It is possible, Canin says, that he won't keep writing. Each book leaves him exhausted, racked with anxiety, and uncertain whether he can ever do it again, and right now, America America feels like his Waterloo. "I've written six books, each time thinking it's the end, but I really sometimes think this could be it," he says. "This feels a little different from the others. This feels like a better book than any other I've written, or at least more complex, so therefore I feel maybe more exhausted after it."
The exhaustion is worsened by Canin's standard operating procedure in fiction, which is to imagine and identify with his characters in a way that's reminiscent of method acting. When practiced at the highest levels, this can sap a writer's creative energy.
"A tremendous amount of language that is untouched—sort of clamped by reason—I try to unclamp that a bit by getting into the character," Canin says. "I try to teach my students, ‘Don't write about a character. That never works. Be that character, and then write your own story.' And that's sort of a fundamental rule or truth in fiction writing. Deeply imagine somebody else, and then everything else takes care of itself. Otherwise it's paralyzing. Questions students ask, like, ‘Where should I start the story?' are answered by that. You are that person, so where would that person start it? Anyway, I try to get to that state where it's half unhinged, to see what results. I think [about] the point where I became half unhinged, especially after September 11, and that's when the book started working. But it takes a lot out of you."
This news of Canin's battle fatigue may come as a surprise to his readers, but it's familiar to his friends and former students. "It sounds in keeping with what he always said about the frustrations of being a writer—chiefly that it's a slog that's unending," says Nam Le, a 2005 alumnus of Canin's class and author of The Boat, a short story collection published by Knopf in May. "It's a very unique and unremitting type of pain to write a novel, and he expressed and communicated that quite often. That's not to say there aren't incredible pleasures and satisfactions or that he didn't inspire us to keep going through all the troubles. But he was never shy about expressing the fact that, in his mind, writing wasn't always, in the moment, pleasurable."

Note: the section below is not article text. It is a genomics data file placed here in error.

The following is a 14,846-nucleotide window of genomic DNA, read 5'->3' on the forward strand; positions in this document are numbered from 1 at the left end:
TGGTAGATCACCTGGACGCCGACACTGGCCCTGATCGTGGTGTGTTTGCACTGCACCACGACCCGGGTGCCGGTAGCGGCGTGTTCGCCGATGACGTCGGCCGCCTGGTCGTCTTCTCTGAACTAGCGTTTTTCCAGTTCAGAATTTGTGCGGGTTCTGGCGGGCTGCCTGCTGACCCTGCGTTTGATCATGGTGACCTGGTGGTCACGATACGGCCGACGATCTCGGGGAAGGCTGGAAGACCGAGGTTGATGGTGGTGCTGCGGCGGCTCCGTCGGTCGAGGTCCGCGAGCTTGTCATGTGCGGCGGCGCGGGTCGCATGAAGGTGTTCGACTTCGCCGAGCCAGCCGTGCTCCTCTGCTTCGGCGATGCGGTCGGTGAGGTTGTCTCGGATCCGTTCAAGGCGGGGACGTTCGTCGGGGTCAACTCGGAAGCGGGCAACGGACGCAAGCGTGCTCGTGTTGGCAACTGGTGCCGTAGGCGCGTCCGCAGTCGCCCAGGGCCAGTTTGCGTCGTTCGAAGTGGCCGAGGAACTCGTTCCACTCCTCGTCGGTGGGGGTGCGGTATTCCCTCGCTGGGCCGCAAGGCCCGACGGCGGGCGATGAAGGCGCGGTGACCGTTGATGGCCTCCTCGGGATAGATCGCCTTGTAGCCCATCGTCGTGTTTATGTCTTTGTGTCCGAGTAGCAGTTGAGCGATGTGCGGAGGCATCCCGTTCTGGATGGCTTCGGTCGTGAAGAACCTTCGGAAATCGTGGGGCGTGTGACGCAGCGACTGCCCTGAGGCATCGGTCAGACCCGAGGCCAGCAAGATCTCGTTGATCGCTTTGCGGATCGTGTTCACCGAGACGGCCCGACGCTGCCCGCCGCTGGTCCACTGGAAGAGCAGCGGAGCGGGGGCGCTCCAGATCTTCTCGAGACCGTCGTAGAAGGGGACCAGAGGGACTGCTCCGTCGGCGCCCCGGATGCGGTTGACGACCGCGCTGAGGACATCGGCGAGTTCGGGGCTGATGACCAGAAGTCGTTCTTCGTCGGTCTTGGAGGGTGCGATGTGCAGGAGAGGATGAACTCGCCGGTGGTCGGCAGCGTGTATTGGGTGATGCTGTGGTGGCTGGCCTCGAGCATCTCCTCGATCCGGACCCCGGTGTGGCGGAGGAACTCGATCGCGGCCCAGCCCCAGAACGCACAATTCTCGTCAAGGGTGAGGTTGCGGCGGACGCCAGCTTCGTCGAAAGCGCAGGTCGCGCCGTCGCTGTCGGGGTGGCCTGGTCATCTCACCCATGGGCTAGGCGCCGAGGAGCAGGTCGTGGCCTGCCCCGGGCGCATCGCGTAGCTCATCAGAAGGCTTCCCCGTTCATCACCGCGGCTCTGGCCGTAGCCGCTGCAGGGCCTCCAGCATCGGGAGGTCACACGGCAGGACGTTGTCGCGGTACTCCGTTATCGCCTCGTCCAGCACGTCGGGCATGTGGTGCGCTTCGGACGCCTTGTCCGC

Bret Anthony Johnston, the author of the story collection Corpus Christi (Random House, 2004), who was a student at Iowa in 2002 and has since become a friend of Canin's, thinks his old mentor is merely being honest. "I think most writers feel the way he does, and that doubt is what fuels our best writing," Johnston says. "Ethan is very rare in that he speaks candidly, where many other writers try to obfuscate their real feelings. We're all a braid of self-doubt and bravado, and Ethan is just more honest about it than most. I, for one, don't believe for a second that this will be his last book. If I have to go over to his house and drag him to his desk every day, I'll be happy to do that."
For all the author's uncertainty about his future writing, it's clear that his writer's heart is still beating. One night in mid-March, Canin heard the ice groaning on Elk Lake, a sign of the coming thaw. The following afternoon, the ice was still sixteen inches thick under Canin's boots—he measured it himself, jabbing a hole through the surface like an ice fisherman—which meant it was safe for his nine-year-old daughter, Ayla, who was skating figure eights nearby. "Hi, sweetheart," he called. "You look great out there!"
Then he pointed out an odd and disturbing sight: the intact, picked-clean skeleton of a deer, a femur caught fast in the ice. "Must have been killed by coyotes," Canin said. "It started over there"—a spot several yards away bearing traces of blood and skin and hair, like a crime scene—"and then..." He went eerily still for a moment, picturing it, working out the details of what happened, or might have happened, in his head. You could almost see the gears shift as he processed this violent little drama, then set it aside to be recalled later and, maybe, embellished and transfigured for a story.
His closest friends would have recognized it as a classic Canin moment. "There's something about stillness that's important for Ethan," deNiord says. "I've been with him when he's been still for twenty, thirty, forty minutes, just thinking about something. He did that once in a room he was planning to remodel in his house. I realized he was just figuring out what he had to do, step by step by step. He's the same way with fiction, which for Ethan is scientific. He's a puzzle solver. And he is, in the end, a writer. Try as he might, he can't get away from that."
And perhaps even as Canin continues his lovers' quarrel with literature, he's hedging his bets. By the time he returns to Michigan this summer, the deer skeleton will have sunk to the bottom of the lake, but he'll know just where it is. He marked the spot.
Kevin Nance is critic-at-large at the Chicago Sun-Times.